Catalytic activity is not required for secreted PCSK9 to reduce low density lipoprotein receptors in HepG2 cells.

Department of Molecular Genetics, University of Texas Southwestern Medical Center, Dallas, Texas 75390, USA.
Journal of Biological Chemistry (Impact Factor: 4.6). 08/2007; 282(29):20799-803. DOI: 10.1074/jbc.C700095200
Source: PubMed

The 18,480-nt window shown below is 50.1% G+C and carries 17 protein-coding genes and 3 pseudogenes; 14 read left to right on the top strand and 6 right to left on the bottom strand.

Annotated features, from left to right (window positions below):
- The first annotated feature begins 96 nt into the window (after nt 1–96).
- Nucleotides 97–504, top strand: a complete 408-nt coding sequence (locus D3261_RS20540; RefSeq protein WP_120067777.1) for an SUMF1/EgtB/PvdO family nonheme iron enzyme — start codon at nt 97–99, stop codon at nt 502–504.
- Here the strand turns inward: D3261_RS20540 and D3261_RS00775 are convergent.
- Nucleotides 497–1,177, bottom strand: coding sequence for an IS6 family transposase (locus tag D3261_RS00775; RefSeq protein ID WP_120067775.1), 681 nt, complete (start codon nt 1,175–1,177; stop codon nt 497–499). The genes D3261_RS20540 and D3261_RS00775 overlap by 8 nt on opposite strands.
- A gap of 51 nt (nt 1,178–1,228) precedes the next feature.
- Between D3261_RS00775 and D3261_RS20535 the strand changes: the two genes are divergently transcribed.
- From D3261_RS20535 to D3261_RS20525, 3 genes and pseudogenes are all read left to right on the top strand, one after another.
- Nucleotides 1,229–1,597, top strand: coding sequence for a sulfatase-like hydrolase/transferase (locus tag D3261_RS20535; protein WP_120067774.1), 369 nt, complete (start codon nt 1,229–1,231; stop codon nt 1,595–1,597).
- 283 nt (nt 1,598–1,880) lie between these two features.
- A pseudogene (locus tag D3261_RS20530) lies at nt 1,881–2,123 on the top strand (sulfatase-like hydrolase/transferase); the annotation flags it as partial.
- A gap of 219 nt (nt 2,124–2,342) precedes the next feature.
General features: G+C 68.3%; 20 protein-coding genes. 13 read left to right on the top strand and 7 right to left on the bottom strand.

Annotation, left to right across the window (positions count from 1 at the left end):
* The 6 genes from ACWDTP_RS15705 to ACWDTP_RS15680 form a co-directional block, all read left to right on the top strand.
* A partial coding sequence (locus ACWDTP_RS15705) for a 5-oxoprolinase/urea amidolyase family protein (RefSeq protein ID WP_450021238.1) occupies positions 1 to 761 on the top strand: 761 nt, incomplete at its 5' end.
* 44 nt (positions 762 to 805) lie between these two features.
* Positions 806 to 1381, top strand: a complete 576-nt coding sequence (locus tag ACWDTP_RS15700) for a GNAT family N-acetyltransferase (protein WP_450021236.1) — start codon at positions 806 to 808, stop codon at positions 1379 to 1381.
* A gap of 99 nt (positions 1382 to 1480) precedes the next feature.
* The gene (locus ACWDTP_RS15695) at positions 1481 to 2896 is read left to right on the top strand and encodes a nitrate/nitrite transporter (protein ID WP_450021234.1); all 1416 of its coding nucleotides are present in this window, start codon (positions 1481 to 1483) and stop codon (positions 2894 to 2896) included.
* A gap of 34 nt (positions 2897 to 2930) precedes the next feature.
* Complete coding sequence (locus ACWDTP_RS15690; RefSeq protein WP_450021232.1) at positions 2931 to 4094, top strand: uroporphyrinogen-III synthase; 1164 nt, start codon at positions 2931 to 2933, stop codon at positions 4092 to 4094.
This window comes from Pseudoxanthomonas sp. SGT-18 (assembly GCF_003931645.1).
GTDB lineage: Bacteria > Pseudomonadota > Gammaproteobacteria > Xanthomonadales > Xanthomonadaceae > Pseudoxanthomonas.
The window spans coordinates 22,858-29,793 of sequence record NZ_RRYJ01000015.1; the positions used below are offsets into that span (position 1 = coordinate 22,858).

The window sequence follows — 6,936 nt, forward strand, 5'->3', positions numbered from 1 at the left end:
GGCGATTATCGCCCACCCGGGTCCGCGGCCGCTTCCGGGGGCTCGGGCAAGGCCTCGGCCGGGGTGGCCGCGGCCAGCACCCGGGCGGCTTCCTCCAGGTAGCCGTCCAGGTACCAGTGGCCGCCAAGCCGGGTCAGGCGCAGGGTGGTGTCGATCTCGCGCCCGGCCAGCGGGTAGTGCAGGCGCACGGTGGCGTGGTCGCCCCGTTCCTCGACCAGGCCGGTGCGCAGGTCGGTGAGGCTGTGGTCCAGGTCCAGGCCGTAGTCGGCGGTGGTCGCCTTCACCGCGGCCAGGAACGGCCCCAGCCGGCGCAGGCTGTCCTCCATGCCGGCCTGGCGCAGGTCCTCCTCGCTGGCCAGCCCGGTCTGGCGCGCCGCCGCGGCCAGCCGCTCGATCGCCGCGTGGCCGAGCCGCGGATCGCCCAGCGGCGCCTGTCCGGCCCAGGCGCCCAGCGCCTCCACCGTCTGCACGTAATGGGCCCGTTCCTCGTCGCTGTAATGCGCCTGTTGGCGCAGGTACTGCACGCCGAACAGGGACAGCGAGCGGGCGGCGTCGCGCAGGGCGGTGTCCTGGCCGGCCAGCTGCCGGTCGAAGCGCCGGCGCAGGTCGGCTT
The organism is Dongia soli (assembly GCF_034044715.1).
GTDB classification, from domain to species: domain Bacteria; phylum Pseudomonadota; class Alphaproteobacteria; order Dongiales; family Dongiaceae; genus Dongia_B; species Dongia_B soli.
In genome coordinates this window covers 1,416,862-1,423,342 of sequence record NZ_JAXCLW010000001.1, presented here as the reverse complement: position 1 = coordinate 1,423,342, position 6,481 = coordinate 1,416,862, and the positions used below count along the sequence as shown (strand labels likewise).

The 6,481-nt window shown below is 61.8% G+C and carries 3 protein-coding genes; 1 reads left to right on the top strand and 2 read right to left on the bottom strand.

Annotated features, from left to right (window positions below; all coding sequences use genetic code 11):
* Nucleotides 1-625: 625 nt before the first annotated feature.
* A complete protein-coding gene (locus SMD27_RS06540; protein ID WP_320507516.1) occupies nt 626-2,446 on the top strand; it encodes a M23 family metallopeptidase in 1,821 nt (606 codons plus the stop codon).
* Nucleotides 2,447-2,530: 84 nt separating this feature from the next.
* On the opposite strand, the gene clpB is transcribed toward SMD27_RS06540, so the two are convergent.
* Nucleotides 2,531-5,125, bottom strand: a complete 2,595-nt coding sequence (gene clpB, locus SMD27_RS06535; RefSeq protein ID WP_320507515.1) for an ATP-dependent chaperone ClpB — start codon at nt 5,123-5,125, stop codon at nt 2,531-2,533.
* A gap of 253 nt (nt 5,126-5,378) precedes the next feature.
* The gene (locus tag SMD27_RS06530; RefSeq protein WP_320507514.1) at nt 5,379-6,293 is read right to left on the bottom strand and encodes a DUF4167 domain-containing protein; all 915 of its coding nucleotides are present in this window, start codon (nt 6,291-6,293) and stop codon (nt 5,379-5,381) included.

ABSTRACT Proprotein convertase subtilisin/kexin type 9 (PCSK9), a member of the proteinase K subfamily of subtilases, promotes internalization and degradation of low density lipoprotein receptors (LDLRs) after binding the receptor on the surface of hepatocytes. PCSK9 has autocatalytic activity that releases the prodomain at the N terminus of the protein. The prodomain remains tightly associated with the catalytic domain as the complex transits the secretory pathway. It is not known whether enzymatic activity is required for the LDLR-reducing effects of PCSK9. Here we expressed the prodomain together with a catalytically inactive protease domain in cells and purified the protein from the medium. The ability of the catalytically inactive PCSK9 to bind and degrade LDLRs when added to culture medium of human hepatoma HepG2 cells at physiological concentrations was similar to that seen using wild-type protein. Similarly, a catalytic-dead version of a gain-of-function mutant, PCSK9(D374Y), showed no loss of activity compared with a catalytically active counterpart; both proteins displayed approximately 10-fold increased activity in degradation of cell surface LDLRs compared with wild-type PCSK9. We conclude that the ability of PCSK9 to degrade LDLRs is independent of catalytic activity and suggest that PCSK9 functions as a chaperone to prevent LDLR recycling and/or to target LDLRs for lysosomal degradation.

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